Iraq battles IS in western town, far from Mosul BAGHDAD (AP) - Iraqi forces battled Islamic State fighters for a third day in a remote western town far from Mosul on Tuesday, but the U.S.-led coalition insisted the latest in a series of "spoiler attacks" had not forced it to divert resources from the fight to retake Iraq's second-largest city. Iraqi Prime Minister Haider al-Abadi acknowledged that the militants briefly seized the local government headquarters in the western town of Rutba, offering new details about the assault, which U.S. and Iraqi officials have sought to downplay since it began on Sunday. The White House envoy to the U.S.-led coalition battling IS insisted the militants' strategy was failing, saying there had been "no diversion whatsoever" of forces taking part in the Mosul operation, which is expected to take weeks, if not months.
With every turn of a wrench, Jordanian woman breaks barriers ZARQA, Jordan (AP) - It is graduation day, and Maryam Mutlaq is celebrating her transformation from stay-at-home mom to licensed plumber. The training took 18 months. Now, Mutlaq and her 29 course mates - all veiled, most middle-aged - take turns presenting a business plan at the March ceremony. Mutlaq, 41, speaks with a clear, strong voice and stands out for her detailed vision. She will open a storefront plumbing business, she tells the other women. From there she plans to sell pipes and other spare parts, and book house calls. She's even picked out a name, Challenge, and a location in an up-and-coming neighborhood in this otherwise drab, impoverished city of more than 1 million people.
DIVIDED AMERICA: Yearning for unity, enduring divisiveness Though they live about 1,730 miles apart, though they've never met, though they are of different races and backgrounds, Lauren Boebert and Dorothy Johnson-Speight speak almost in unison when they lament the fracturing of America. Americans must "come together, be non-judgmental about people and their opinions," says Johnson-Speight. Americans must "come together as one," says Boebert. And yet these two women stand squarely at the epicenter of American acrimony - territory explored by The Associated Press in "Divided America," a series of stories that surveyed a United States that is far from united. --- EDITOR'S NOTE - This is the final installment of Divided America, AP's exploration of the economic, social and political divisions in American society.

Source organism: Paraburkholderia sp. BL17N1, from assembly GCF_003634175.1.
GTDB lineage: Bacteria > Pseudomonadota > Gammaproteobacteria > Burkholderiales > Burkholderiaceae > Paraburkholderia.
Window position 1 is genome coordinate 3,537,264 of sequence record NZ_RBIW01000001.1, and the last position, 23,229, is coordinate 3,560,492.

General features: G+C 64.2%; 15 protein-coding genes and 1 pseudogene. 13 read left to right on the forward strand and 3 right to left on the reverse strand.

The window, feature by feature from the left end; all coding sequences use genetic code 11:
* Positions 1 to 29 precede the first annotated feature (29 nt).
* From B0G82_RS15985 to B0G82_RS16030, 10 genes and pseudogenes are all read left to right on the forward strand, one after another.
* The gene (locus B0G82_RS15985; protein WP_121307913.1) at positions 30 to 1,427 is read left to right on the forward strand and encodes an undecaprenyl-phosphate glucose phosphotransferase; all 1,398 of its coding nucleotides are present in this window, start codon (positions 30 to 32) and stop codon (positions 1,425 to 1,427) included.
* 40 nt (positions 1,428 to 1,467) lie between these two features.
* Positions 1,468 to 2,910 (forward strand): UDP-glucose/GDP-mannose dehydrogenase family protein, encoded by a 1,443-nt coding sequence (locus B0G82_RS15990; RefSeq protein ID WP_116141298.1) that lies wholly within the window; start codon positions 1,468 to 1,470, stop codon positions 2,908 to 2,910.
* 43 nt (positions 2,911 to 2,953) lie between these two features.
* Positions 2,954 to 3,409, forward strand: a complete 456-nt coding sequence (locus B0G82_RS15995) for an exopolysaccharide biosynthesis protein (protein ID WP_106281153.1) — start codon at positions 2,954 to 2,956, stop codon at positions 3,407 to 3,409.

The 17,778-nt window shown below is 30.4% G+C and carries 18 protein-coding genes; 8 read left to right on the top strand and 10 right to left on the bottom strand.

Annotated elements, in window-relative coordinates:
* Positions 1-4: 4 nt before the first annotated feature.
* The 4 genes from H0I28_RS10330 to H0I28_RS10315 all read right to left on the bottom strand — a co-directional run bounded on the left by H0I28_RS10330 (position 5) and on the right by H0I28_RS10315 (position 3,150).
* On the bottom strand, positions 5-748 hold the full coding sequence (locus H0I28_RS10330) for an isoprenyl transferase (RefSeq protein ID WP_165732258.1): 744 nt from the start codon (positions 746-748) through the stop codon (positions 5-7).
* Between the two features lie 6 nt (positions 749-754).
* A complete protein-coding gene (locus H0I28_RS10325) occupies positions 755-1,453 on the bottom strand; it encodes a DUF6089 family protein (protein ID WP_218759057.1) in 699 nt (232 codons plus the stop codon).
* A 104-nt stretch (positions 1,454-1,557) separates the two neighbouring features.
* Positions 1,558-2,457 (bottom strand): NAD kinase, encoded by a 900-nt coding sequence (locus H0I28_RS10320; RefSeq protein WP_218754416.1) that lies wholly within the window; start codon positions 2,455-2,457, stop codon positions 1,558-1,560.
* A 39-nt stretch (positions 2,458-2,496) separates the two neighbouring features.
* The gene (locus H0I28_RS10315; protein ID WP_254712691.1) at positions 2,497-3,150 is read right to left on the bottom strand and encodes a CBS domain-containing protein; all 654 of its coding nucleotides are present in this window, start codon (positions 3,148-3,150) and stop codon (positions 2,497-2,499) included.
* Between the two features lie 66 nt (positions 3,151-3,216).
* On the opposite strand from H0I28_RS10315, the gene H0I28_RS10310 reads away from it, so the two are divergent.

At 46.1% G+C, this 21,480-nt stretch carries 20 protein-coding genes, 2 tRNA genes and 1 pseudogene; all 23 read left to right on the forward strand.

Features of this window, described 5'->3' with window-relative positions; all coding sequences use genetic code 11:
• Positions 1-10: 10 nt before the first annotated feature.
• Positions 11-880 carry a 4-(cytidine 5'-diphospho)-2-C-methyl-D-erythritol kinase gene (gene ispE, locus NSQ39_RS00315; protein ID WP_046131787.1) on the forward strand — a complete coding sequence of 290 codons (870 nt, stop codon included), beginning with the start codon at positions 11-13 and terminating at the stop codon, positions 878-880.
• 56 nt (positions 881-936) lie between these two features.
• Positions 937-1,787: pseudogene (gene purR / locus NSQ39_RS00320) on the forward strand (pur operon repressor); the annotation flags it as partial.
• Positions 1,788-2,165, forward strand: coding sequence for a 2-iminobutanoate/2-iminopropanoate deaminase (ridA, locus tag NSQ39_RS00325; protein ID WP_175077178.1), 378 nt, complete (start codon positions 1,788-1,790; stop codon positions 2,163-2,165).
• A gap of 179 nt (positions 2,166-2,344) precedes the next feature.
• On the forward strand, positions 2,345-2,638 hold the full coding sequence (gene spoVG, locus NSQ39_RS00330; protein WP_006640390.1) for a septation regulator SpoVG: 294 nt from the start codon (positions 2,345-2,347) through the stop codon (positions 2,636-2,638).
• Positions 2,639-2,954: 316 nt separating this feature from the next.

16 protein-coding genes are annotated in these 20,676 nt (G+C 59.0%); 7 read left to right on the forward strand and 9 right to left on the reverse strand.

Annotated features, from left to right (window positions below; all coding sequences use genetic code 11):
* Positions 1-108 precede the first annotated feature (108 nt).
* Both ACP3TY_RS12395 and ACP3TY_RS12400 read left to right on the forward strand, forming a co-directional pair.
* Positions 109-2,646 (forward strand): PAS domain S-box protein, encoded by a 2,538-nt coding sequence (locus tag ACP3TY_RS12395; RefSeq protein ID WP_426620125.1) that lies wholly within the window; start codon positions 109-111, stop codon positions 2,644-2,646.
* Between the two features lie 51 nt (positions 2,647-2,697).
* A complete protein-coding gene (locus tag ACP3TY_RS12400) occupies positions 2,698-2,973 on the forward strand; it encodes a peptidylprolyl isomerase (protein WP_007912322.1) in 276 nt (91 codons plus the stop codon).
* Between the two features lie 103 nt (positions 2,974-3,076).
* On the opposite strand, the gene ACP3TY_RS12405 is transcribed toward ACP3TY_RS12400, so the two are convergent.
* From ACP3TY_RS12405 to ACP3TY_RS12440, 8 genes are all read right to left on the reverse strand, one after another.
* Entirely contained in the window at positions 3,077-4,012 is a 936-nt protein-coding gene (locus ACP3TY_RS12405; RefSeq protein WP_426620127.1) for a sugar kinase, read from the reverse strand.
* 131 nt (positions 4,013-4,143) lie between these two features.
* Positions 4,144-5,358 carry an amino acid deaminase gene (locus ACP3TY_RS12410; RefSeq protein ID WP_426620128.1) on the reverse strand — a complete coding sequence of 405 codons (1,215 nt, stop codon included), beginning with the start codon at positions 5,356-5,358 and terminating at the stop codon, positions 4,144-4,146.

On Trump, Sen. McConnell has gone from quiet to mum WASHINGTON (AP) - Senate Majority Leader Mitch McConnell has never had much to say about Donald Trump. But lately, he has fallen completely silent. As he's made the rounds in his home state of Kentucky this month, McConnell has either ducked reporters' questions or explicitly refused to address the topic he acknowledged was on everyone's mind: his party's presidential nominee. At a local Chamber of Commerce event in Danville, McConnell twice instructed the crowd not to ask him about the presidential race "even though that's what I know you all wanted me to talk about." At an event in Pikeville, McConnell refused to answer a reporter's question about Trump not paying any taxes.
Anger still flares after judge OKs Volkswagen emissions deal SAN FRANCISCO (AP) - A federal judge approved the largest auto-scandal settlement in U.S. history Tuesday, giving nearly a half-million Volkswagen owners and leaseholders the choice between selling their cars back or having them repaired so they don't cheat on emissions tests and spew excess pollution. U.S. District Judge Charles Breyer said the nearly $15 billion deal "adequately and fairly" compensates consumers and gets the polluting vehicles off the road as soon as possible. The German automaker acknowledged last year that about 475,000 Volkswagens and Audis with 2-liter, four-cylinder diesel engines were programmed to cheat on emissions tests. Under the agreement, owners can choose to have Volkswagen buy back their vehicle regardless of its condition for the full trade-in price on Sept.